Assume I have 2 sets $E$ and $F$ and there exists a bijection $\beta: E \to F$. I'm trying to show that an isomorphism exists between $S_E$ and $S_F$.

Because of $\beta$ we must have $|E| = |F|$. I think we could build $\phi: S_E \to S_F$ using $\beta$ but I'm a bit stuck on how to start from here.

$\forall e \in E, \beta(e) = f \in F$ where $f$ is unique. We also have the opposite (going from $S_F$ to $S_E$). $\beta$ has an inverse, $\beta^{-1}$ I'm sure this would come in handy in finding an isomorphism as well.

My confusion comes from what is happening to $\beta$ after a permutation on the elements of $E$.

Any tips on the best way to tackle this problem? I find myself having issues showing that 2 groups are isomorphic in general.


  • $\begingroup$ What could $S_E,S_F$ possibly be? $\endgroup$
    – copper.hat
    Oct 1, 2015 at 0:50
  • 2
    $\begingroup$ As is often the case, it may be helpful to look at some small examples. Suppose $E$ and $F$ both have $2$ elements. Can you write down an isomorphism then? What if they both have $3$ elements? $\endgroup$ Oct 1, 2015 at 1:06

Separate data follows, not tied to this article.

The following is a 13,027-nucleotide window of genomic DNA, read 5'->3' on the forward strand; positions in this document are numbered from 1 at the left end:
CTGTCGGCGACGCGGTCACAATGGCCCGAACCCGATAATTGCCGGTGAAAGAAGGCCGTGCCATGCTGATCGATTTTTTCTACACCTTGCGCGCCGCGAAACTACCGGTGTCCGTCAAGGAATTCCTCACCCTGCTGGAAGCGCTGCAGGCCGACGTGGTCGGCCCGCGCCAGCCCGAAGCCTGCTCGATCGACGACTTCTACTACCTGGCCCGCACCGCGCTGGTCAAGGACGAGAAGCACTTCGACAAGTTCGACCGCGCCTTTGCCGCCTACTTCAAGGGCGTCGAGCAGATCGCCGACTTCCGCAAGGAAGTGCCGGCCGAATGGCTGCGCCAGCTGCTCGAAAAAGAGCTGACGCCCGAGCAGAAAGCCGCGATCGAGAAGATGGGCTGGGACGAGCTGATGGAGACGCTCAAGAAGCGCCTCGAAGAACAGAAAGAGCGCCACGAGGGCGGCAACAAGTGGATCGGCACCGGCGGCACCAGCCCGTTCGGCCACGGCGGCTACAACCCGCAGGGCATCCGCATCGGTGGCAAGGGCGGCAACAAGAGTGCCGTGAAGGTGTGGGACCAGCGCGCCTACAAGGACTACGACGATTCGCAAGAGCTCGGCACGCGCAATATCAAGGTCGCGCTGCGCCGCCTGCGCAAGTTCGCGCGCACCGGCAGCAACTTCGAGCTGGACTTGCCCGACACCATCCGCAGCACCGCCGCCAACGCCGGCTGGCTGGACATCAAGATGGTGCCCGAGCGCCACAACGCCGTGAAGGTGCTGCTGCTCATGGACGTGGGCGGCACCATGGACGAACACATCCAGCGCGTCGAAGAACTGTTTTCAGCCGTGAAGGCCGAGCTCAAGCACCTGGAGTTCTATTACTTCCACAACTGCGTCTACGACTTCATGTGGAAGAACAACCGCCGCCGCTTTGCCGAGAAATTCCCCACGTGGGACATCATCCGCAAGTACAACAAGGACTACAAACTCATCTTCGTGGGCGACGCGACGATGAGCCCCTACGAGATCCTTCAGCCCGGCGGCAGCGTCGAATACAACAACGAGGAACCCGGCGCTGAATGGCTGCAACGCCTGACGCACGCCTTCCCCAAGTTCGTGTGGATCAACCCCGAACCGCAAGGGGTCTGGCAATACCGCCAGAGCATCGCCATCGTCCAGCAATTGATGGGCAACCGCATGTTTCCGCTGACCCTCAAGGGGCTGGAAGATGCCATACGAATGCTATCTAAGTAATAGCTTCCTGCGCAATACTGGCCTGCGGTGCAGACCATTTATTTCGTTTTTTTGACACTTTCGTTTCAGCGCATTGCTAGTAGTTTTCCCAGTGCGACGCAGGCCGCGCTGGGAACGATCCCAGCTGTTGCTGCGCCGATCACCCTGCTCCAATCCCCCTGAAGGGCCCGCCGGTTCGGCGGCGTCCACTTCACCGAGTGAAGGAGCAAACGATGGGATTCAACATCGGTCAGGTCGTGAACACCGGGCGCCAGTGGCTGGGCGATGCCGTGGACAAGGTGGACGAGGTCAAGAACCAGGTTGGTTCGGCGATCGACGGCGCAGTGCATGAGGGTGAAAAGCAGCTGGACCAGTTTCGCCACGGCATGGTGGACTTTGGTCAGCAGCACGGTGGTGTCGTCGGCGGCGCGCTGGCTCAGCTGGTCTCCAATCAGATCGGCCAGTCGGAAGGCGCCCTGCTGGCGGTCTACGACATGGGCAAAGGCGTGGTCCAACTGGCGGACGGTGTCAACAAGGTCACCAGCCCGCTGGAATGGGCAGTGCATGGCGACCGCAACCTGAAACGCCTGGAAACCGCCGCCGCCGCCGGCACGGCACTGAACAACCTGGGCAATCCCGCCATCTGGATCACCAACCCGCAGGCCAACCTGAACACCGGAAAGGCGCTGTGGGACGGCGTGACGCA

1 Answer 1


The elements of $S_{E}$ are the bijections from $E$ to $E$. We can use the fact that compositions of bijective functions are bijective. In particular, we could define a map $\phi: S_{E}\rightarrow S_{F}$ by $\sigma\in S_{E}\mapsto \beta\circ\sigma\circ\beta^{-1}$.

To show this is a homomorphism, let $\sigma_{1},\sigma_{2}\in S_{E}$. Then $\phi(\sigma_{1}\circ\sigma_{2}) = \beta \circ (\sigma_{1}\circ\sigma_{2}) \circ \beta^{-1} = (\beta \circ \sigma_{1} \circ \beta^{-1}) \circ (\beta \circ \sigma_{2} \circ \beta^{-1}) = \phi(\sigma_{1})\circ\phi(\sigma_{2})$.

It should also be straightforward to show $\phi$ is bijective since $\beta$ is.

So $\phi$ will be an isomorphism as desired.

  • 1
    $\begingroup$ Let me add a small detail. The map $\phi$ is well defined beacause $\beta \circ \sigma \circ \beta^{-1}: F \rightarrow F$ for every $\sigma \in S_{E}$ and that the composition of bijections is a bijection. So, $\beta \circ \sigma \circ \beta^{-1}$ is in fact a permutation of $F$. $\endgroup$
    – vasmous
    Oct 1, 2015 at 15:19

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